In the cases where two or three men occupy one of these cells, they pass twenty-two hours of the day in this cell together. The cell contains no chair or table. There is no place to sit down except upon the narrow bed. They sleep together in this narrow bed, usually lying one with his head at one end of the bed and the other with his head at the other end, whenever two occupy the cell; when there are three occupants, the third man lies on a mattress or blanket on the floor. And in such a cell they remain, in some instances for months, day and night, in the cold of winter, and the sweltering heat of summer, breathing the foul air of the prison, and the fouler exhalations from the closets in the cells.
The permanent overcrowding of the cells “is nothing but a means of indescribable torture to a decent man, and a prolific school of vice and crime to a criminal.”
There were no decent bathing facilities in the prison, only a rusty old tub in one cell on each floor. There was no employment or activity for the detainees of any sort, nor adequate hospital facilities. All meals were taken in the cells, without the benefit even of a table on which to place plates and utensils. The prison was “defective in every modern appliance.”
The members of the committee did not employ euphemisms in stating their opinion of the conditions they saw.
Such treatment of dogs would be gross cruelty; and when it is considered that the men so treated have not been convicted, and in many instances never are convicted of any crime, and that the prison is only intended to be a place for safe detention and not a place for punishment, no language which can be employed can be too severe in denunciation of such an infamy.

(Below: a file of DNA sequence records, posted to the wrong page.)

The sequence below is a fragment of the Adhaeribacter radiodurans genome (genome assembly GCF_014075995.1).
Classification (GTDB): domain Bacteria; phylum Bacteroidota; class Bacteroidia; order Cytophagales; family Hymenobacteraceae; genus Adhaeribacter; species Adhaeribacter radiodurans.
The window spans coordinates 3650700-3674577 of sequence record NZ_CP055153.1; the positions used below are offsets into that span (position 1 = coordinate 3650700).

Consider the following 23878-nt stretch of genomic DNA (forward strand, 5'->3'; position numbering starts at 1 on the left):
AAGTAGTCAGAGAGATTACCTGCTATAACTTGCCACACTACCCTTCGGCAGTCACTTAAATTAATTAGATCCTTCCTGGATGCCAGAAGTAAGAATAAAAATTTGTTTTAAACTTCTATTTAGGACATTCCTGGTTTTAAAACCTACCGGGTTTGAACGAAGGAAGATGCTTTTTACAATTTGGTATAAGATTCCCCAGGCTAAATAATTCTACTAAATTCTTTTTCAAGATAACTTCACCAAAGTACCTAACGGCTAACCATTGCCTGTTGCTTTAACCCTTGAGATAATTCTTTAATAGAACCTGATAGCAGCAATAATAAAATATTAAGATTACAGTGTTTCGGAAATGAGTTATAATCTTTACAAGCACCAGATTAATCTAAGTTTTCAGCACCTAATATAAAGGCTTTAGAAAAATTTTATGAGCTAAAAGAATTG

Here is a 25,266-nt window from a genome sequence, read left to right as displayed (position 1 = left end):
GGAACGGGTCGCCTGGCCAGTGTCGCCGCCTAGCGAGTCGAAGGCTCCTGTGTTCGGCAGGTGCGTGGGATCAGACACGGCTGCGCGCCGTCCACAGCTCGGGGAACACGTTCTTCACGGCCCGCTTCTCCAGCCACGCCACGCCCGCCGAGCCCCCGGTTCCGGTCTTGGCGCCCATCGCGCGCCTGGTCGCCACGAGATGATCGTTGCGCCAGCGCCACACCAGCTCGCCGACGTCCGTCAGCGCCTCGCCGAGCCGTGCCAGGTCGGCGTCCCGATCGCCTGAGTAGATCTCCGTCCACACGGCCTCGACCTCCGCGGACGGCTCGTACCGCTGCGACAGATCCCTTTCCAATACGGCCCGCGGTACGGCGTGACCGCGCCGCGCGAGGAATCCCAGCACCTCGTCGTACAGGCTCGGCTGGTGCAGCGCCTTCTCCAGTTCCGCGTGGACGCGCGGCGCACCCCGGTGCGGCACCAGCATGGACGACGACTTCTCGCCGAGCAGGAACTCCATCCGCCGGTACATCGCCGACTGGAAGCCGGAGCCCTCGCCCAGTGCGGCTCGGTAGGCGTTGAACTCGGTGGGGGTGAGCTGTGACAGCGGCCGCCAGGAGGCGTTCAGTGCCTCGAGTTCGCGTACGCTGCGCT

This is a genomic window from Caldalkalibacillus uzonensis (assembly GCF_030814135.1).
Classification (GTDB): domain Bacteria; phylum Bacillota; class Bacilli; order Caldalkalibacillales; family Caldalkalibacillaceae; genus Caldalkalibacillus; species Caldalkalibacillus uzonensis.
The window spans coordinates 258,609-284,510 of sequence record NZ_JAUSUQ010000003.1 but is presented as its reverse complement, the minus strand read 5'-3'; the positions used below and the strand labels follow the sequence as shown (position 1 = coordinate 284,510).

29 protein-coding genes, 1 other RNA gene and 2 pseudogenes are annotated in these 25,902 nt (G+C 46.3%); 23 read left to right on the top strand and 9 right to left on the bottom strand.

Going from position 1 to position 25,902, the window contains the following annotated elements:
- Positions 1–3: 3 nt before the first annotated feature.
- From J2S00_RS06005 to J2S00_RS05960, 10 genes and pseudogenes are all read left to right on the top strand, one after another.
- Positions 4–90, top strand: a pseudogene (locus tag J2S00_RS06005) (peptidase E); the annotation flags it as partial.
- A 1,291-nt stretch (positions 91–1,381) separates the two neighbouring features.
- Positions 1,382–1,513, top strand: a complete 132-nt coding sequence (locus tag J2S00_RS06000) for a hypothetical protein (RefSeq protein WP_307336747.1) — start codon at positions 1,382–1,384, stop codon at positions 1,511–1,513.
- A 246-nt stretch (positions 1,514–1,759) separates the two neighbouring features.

“The provisions for women prisoners,” the committee found, “are entirely inadequate; and in short, almost everything about the design and arrangement of the Tombs prison deserves unqualified censure.”
The committee therefore concluded that no attempt ought to be made to refurbish or utilize the Tombs. “The Tombs prison, as it has existed for years past, is a disgrace to the city of New York. It ought to be immediately demolished. It cannot be made decent.” A new facility, the committee recommended, one “designed as a place of safe detention and not of punishment, and built in accordance with modern ideas of prison construction,” should be put up in its place.
Unlike many another governmental report, this one, by itself or perhaps in conjunction with others of like tenor, achieved results: the old Tombs was demolished. A new prison was built at the same location in 1902. In 1894, a Criminal Courts Building, also situated on the west side of Centre Street, had been constructed across Franklin Street from the original Tombs. The new Tombs was connected to the court building by another “Bridge of Sighs” to ease the transfer of detainees to the court for legal proceedings.
It is nothing short of amazing that Mrs. Foster spent each day of the entirety of her career working, without recompense, in the horrible conditions of the Tombs described by the Prison Association committee.
The wretchedness with which Mrs. Foster contended every day was not confined to the interior of the Tombs prison. The neighborhood very near the original Tombs, in which Mrs. Foster spent so much time, which today is Foley Square and environs, was then an impoverished district largely of immigrant housing, of shabby and crowded tenements and extreme poverty, and of the social problems, crime not the least of these, to which such conditions give rise. The neighborhood, of Gangs of New York fame, was known as “Five Points,” taking that name from an intersection of streets that produced five corners, and it was thoroughly infamous, and not just throughout New York City. The great influx in immigration to the United States that we described earlier had perhaps a greater impact on this district than any other in New York State, or even the country. One scholar has written of it that “Five Points was the most notorious neighborhood in nineteenth-century America:”